60 х 44 in. cm.
This 1985 acrylic on paper work, ‘Untitled 2’, provides a two dimensional manifestation of Italo Scanga’s varied influences, which often appeared in his multi-media assemblages. For his three dimensional works, Scagna included objects and materials that ranged from found seashells to abandoned musical instruments and kitsch ornaments, which he accumulated in bright, narrative compositions that reflected his Cubist and folk art influences. Here, Scanga signifies those characteristic materials and influences – from the music notes, Cubist patterns, and the sculptural figure – with an acrylic representation of them.
Known for his free-standing, painted assemblages that incorporated found materials and discarded objects, Italo Scanga (1932-2001) brought elements of Cubism and folk art together in his reworked narratives of cultural and religious myths. Born in Italy, Scanga immigrated to the United States with his family after World War II. After studying at the Society of Arts and Crafts in Detroit, MI, he earned his BA in 1960 and MA in 1961 from Michigan State University, where he took interest in both sculpture and photography. Since winning First Prize in Sculpture at the National Art Exhibition, New Bedford, MA, in 1965, Scanga received numerous awards and honors, including two grants from the National Endowment for the Arts (1973, 1980) and the 1995 Chancellor’s Award from UCSD, La Jolla, CA. His work has been featured in major museum and gallery exhibitions throughout the world, including solo shows at The Whitney Museum of American Art, New York, NY (1972); Los Angeles County Museum of Art, Los Angeles, CA (1983); Yamaki Art Gallery, Osaka, Japan (1997); and Museum of Northwest Art, La Conner, WA (2006).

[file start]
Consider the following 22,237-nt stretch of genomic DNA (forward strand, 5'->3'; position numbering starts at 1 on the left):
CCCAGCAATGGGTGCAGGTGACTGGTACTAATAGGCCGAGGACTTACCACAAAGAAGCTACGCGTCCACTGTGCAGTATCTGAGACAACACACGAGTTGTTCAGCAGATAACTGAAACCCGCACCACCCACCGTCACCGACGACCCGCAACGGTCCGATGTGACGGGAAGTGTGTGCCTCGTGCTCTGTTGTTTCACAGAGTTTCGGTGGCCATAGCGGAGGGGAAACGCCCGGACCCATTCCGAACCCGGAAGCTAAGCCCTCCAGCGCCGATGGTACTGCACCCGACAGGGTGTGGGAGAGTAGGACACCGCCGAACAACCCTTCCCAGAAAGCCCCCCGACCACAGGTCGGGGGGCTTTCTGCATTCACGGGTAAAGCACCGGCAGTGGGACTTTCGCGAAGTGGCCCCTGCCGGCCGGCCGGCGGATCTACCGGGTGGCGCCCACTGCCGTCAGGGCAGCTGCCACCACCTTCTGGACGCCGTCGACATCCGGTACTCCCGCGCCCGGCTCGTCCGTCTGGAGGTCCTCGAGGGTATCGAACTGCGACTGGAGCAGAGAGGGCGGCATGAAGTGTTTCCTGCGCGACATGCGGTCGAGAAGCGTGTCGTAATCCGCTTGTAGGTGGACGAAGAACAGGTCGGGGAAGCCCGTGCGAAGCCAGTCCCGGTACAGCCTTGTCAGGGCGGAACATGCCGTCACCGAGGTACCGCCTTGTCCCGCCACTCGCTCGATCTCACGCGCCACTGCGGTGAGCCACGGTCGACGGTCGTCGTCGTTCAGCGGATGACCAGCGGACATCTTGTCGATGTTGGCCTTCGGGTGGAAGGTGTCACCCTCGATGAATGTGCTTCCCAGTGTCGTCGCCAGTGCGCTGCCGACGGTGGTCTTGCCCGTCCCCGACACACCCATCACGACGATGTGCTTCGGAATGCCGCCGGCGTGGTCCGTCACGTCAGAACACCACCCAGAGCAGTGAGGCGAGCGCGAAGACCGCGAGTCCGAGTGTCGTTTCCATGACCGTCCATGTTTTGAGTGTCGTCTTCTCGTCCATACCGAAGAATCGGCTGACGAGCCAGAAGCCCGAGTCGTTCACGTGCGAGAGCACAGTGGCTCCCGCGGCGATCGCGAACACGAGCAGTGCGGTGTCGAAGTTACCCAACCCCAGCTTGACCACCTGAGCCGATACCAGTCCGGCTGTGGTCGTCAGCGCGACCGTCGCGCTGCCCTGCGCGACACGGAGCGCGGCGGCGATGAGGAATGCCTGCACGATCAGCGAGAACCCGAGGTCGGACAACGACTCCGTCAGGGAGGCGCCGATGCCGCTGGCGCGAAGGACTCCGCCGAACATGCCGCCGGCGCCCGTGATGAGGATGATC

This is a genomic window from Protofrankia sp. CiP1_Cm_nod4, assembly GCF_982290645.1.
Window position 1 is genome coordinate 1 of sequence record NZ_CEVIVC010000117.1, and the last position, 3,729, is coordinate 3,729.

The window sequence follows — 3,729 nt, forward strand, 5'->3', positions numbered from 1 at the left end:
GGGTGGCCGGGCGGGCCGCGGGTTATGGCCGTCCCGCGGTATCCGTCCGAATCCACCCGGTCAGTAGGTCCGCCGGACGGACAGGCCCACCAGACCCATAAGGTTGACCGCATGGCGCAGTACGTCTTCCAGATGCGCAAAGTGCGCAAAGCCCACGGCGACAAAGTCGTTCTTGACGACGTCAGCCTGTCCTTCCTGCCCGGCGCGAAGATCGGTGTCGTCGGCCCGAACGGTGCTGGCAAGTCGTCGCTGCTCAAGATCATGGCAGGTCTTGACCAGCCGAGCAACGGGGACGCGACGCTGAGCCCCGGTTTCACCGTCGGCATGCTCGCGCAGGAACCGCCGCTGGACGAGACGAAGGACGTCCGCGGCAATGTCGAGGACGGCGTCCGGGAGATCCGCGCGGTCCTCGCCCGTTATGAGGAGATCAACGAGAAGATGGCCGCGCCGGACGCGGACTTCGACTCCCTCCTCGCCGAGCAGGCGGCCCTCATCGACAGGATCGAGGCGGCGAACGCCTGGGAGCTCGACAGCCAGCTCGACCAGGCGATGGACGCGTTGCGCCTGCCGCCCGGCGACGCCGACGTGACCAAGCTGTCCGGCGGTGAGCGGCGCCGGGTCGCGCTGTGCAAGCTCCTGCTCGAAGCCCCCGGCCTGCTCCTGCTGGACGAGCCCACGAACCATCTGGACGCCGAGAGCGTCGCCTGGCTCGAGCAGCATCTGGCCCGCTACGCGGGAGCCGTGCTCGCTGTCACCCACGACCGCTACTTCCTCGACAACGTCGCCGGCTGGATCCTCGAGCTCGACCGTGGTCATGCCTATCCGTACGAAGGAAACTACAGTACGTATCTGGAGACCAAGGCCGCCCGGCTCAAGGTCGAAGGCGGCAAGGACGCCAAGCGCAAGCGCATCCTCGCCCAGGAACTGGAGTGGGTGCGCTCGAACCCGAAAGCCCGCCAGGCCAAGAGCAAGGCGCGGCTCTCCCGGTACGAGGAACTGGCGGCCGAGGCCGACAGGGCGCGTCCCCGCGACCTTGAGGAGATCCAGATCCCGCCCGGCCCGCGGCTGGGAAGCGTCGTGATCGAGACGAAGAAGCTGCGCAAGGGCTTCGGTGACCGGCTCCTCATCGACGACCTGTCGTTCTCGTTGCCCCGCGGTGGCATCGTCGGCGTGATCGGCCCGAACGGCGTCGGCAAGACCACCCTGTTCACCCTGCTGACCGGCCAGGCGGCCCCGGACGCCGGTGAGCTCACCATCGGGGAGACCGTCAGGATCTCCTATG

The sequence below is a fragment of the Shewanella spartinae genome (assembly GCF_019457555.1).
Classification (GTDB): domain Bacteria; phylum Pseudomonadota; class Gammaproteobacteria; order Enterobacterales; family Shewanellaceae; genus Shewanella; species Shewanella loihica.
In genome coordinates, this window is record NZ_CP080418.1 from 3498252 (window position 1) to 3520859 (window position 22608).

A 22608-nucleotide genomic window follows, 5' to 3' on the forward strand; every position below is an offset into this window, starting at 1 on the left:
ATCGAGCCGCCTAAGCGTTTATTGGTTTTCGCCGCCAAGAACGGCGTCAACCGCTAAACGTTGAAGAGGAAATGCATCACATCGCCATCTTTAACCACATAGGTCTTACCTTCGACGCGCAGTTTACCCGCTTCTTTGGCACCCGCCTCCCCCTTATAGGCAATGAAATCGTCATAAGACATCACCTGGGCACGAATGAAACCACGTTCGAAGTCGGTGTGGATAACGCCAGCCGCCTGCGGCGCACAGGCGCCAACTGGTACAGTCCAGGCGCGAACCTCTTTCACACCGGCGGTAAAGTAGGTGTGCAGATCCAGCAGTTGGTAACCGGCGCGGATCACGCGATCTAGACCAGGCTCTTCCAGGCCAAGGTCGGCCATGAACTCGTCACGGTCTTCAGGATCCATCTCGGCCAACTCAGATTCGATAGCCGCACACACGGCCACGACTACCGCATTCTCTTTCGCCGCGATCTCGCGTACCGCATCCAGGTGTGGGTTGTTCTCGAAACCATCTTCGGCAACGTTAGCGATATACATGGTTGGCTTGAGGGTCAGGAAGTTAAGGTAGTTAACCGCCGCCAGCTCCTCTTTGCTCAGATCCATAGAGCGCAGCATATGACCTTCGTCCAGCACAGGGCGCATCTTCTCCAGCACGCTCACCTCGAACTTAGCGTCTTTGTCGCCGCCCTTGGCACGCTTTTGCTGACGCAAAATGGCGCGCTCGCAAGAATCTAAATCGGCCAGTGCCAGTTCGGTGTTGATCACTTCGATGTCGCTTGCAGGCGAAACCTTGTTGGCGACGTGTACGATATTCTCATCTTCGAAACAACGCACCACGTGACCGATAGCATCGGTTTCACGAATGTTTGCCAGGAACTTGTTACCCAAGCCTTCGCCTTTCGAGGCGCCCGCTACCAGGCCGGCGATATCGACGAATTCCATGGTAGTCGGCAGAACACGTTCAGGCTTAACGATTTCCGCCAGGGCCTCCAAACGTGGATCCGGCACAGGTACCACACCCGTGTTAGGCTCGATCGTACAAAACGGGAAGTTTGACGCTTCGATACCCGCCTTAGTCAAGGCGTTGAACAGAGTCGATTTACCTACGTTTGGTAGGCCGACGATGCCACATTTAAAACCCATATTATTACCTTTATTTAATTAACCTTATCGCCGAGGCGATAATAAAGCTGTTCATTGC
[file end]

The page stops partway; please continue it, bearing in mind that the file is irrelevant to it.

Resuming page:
Selected Public Collections:
Albertina Museum, Vienna, Austria
The Art Institute of Chicago, Chicago, IL
Los Angeles County Museum of Art, Los Angeles, CA
The Metropolitan Museum of Art, New York, NY
The Museum of Modern Art, New York, NY
The Philadelphia Museum of Art, Philadelphia, PA
Walker Art Center, Minneapolis, MN